A rather gruff, pragmatic friend of mine surprised me recently when he mentioned that when he was a child, his mother died of cancer and he subsequently began to follow women around supermarkets who smelt like his mum.
"My older brothers would yell at me 'Where the f--- you going?' as I wandered off down an aisle and I'd say 'she's wearing mum's perfume!'"
I'll pause here a second to let your heart break, like mine did. In fact, next time I see this guy I'll give him a hug on behalf of all of us because, despite his surliness, relentless political incorrectness and partiality to bar fights, you can still see that little boy in his eyes when he smiles.
We'd been chatting about whale vomit and how it was sought-after by perfumers to make fragrances and every guy at the table was able to name a distant teenage love and the usually atrocious, cheap scent she used.
"It doesn't matter where or when I smell it, who's wearing it, I think of my ex and my throat closes up and I'm in love again for about three seconds," said one gentleman.
Now I'm a grown-up, I find the whole concept of perfume kind of ridiculous, particularly the implied notion women need to daub themselves with a fragrance to "smell nice". It echoes the same cheerful hostility as make-up and high heels, which we chatted about on this blog six years ago.
As the redoubtable Helen Razer said in one of the better rants of the year: "Here in Australia as in much of the developed world, it is the crucial work of middle-class women to consume. It then falls to sensible editors to romance ladies with the money to buy things such as scented candles and face cream and fair-trade lube" ... and perfume.
If that's your thing, good luck to you. There's so many screwed up aspects about the world, should we be surprised women pay $500 for a thimble of alcohol devised by a gay man to make them "feel more feminine"?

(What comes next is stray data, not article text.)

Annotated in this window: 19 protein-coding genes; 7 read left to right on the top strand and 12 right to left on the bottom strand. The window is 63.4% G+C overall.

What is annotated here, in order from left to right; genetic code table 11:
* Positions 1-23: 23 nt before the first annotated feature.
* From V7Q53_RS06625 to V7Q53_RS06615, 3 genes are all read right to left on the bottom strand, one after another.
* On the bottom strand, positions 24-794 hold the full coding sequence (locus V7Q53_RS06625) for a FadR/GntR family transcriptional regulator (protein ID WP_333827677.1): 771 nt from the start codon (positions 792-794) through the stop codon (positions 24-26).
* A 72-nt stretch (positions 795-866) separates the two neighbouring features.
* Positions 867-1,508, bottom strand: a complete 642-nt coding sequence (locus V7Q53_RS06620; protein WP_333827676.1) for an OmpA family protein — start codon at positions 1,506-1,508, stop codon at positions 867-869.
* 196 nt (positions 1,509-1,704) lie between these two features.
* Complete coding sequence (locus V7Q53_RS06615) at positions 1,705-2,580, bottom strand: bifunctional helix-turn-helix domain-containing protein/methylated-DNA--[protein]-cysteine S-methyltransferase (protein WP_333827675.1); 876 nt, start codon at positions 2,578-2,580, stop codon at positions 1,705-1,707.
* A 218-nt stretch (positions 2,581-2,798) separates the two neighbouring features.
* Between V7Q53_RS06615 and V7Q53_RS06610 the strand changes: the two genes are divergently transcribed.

My mother loves Chanel No.5. I buy it for her duty-free whenever I go overseas and it makes her briefly feel good when she uses it on special occasions. I could instead buy her a voucher for a full body massage but she wouldn't use it.
There's a knot of cultural coercion in those two sentences I'm still trying to untie as I watch my daughter grow. However, I am teaching her to kidney punch anyone who suggests smells can be characterised as "masculine" and "feminine".
Aaaaanyway, I thought a little too much about my gruff friend's story and couldn't help juxtaposing it with one my ex-girlfriend told me many years ago.
Her then-fiancé had died a few years earlier in an air crash, trying to pilot a cargo plane during a thunderstorm and, as she flagellated herself deciding whether to keep their unborn child, she'd bury her head in his dirty t-shirts and sniff.
His odour. His oils. His sweat.
Not his aftershave because, like many men, "he didn't wear it".
This was one of her most powerful memories of him, not something boiled up in lab and squirted out of a fancy bottle at fifty bucks a millilitre.
There's a very old joke that goes:
Q: "Why do women wear perfume and make-up?"
A: "Because they stink and they're ugly".
It's offensive, sure, but not really a patch on the fact so many women believe it's true.
Please don't take it personally if I do not reply to your email as they come in thick and fast depending on the topic. Please know, I appreciate you taking the time to write and comment and offer mummy hugs to all.